A malaise that could not be downplayed
LONDON - US President Barack Obama tried to put on a brave face when he received Saudi Arabia’s Crown Prince Mohammed bin Nayef Abdul-Aziz and Deputy Crown Prince Mohammed bin Salman bin Abdul-Aziz at the White House ahead of the long awaited US-Gulf Cooperation Council summit.
But even the photo opportunity at the White House betrayed the sense of malaise that US and Gulf leaders had been trying to downplay. The very top Gulf Arab leaders chose to miss the photo-op session May 13th and were conspicuous by their absence. Saudi King Salman bin Abdul-Aziz Al Saud, the most powerful of the six royal heads of state invited to the summit at Camp David, said he had to stay home during a truce in the Yemen conflict. He sent his deputies and heirs instead.
Of the six Gulf Cooperation Council (GCC) countries, only two heads of state — from Qatar and Kuwait — travelled to meet Obama. The others — Bahrain, the United Arab Emirates, Oman and Saudi Arabia — sent lesser royals or deputies.
Meeting with the Saudi princes, Obama stressed the special nature of the relationship. “We are continuing to build that relationship during a very challenging time,” he said.
But the US “small footprint” strategy in Yemen and relative disengagement elsewhere in the Middle East have not reassured the traditional Gulf Arab allies, who are becoming increasingly wary of Iran expanding its influence through regional proxies.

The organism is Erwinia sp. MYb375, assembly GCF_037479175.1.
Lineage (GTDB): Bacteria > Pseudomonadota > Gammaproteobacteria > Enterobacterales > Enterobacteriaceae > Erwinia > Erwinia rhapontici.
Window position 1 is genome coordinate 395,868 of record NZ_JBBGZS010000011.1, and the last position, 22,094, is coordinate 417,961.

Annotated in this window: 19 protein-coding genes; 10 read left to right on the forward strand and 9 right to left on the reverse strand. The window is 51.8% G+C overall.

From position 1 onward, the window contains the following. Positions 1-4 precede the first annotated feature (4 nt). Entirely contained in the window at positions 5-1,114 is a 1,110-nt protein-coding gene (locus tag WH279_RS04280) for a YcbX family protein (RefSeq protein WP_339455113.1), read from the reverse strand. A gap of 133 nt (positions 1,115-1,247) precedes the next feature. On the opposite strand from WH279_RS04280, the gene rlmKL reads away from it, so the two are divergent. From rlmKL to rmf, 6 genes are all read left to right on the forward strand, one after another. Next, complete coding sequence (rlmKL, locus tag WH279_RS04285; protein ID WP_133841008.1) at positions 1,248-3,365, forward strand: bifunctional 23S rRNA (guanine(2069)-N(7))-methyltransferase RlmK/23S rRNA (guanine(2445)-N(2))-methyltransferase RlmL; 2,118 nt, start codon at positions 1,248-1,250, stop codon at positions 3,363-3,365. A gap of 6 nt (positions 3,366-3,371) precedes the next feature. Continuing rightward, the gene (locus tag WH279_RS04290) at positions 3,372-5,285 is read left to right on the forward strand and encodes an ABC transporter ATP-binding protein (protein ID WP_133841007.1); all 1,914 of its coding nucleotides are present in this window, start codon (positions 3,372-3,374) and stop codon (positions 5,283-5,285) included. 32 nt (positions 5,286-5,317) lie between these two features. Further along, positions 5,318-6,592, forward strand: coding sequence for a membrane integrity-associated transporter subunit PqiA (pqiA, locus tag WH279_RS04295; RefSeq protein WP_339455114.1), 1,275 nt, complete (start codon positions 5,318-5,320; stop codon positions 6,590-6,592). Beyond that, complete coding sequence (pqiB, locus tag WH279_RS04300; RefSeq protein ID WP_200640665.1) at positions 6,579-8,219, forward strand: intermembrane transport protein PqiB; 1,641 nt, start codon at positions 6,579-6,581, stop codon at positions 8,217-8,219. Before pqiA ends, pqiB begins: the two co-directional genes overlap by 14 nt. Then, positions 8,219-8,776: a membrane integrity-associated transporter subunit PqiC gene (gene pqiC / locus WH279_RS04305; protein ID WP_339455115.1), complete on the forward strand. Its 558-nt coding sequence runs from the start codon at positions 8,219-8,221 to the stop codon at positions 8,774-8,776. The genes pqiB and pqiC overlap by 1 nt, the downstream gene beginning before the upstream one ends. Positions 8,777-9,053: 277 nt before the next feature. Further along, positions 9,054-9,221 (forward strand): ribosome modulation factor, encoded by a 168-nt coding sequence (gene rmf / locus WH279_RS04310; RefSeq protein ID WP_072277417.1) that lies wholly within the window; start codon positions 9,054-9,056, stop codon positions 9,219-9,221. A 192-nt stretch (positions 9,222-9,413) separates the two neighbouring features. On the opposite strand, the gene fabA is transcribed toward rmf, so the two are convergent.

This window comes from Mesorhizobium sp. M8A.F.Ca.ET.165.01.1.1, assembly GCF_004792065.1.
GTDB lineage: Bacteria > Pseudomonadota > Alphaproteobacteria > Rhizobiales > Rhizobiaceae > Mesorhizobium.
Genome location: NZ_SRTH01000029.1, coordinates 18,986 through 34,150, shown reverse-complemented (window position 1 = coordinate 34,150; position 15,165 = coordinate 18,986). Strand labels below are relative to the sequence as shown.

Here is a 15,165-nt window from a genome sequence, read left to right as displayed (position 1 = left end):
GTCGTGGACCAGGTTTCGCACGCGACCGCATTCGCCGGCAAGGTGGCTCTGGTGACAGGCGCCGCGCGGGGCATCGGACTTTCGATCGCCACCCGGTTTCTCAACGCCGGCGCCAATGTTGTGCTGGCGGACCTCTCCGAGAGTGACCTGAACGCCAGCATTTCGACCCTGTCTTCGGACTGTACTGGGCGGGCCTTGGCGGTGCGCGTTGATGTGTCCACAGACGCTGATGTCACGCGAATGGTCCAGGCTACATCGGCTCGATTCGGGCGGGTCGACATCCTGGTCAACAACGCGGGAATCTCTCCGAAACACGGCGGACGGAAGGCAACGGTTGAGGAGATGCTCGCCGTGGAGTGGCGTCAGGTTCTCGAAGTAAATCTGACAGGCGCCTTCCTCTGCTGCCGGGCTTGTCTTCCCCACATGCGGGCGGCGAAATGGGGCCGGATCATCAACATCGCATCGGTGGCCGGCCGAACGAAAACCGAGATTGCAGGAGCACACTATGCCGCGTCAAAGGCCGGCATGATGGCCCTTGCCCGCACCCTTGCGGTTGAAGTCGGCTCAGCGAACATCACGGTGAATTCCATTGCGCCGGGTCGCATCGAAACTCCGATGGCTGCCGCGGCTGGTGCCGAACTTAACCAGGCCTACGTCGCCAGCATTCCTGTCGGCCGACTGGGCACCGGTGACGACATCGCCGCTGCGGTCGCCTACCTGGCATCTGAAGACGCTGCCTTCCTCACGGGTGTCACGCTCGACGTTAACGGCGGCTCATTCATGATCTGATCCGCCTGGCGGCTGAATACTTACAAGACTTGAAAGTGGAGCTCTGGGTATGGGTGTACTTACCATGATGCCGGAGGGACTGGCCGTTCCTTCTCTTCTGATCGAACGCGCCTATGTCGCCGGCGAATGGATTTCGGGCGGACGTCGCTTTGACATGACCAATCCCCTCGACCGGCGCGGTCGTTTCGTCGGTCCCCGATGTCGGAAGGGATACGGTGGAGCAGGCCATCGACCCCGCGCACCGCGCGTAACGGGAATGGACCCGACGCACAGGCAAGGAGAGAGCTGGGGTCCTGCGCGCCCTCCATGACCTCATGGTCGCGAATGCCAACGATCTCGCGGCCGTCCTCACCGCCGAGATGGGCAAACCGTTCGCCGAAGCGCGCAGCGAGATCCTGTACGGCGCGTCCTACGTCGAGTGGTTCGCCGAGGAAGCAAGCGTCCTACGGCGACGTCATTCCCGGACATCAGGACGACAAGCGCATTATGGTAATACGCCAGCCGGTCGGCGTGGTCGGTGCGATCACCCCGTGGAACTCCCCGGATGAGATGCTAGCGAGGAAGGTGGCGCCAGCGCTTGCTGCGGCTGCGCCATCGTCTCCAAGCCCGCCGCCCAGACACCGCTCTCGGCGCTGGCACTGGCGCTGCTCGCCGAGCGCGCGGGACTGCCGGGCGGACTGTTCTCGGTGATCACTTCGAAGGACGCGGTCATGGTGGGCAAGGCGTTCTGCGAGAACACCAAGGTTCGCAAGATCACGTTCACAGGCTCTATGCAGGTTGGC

In response, Saudi Arabia assembled its own regional military coalition against Iranian-supported Houthis in Yemen.
With a deal between the United States, world powers and Iran over Tehran’s nuclear programme due to be finalised by June 30th, Gulf Arab countries fear the Islamic Republic will flex its muscles in the region even more once economic sanctions are loosened.
“What they fear, above all, is that, for one reason or another, American policy is beginning to tilt towards Tehran and away from traditional US allies in the region,” said Hussein Ibish of the Arab Gulf States Institute.
“We still think deeply that Iran is a destabilising force and with the nuclear deal it is going to be even more destabilising. So I think fundamentally we — the GCC and the US — are not on the same page anymore,” said Abdulkhaleq Abdulla, a political scientist in the United Arab Emirates.
Even with the US Navy 5th Fleet based in Bahrain and a US military command centre in Qatar, Gulf countries feel security arrangements with the United States have run their course and cannot match the threats posed by Iran.
White House officials have said the Camp David summit would lead to integrating ballistic missile defence systems and increasing joint military exercises. But that falls short of the type of strategic security pact Gulf countries were hoping for.
A broader problem, however, is what Mustafa Alani, a security analyst close to the Saudi government, calls “the trust gap”. The experience of Gulf countries with the Obama administration, he says, has been “assurances, promises, nice words. But at the end of the day they got nothing in their hands.”
Restoring that confidence will be among the key challenges of the GCC leaders and the Obama administration.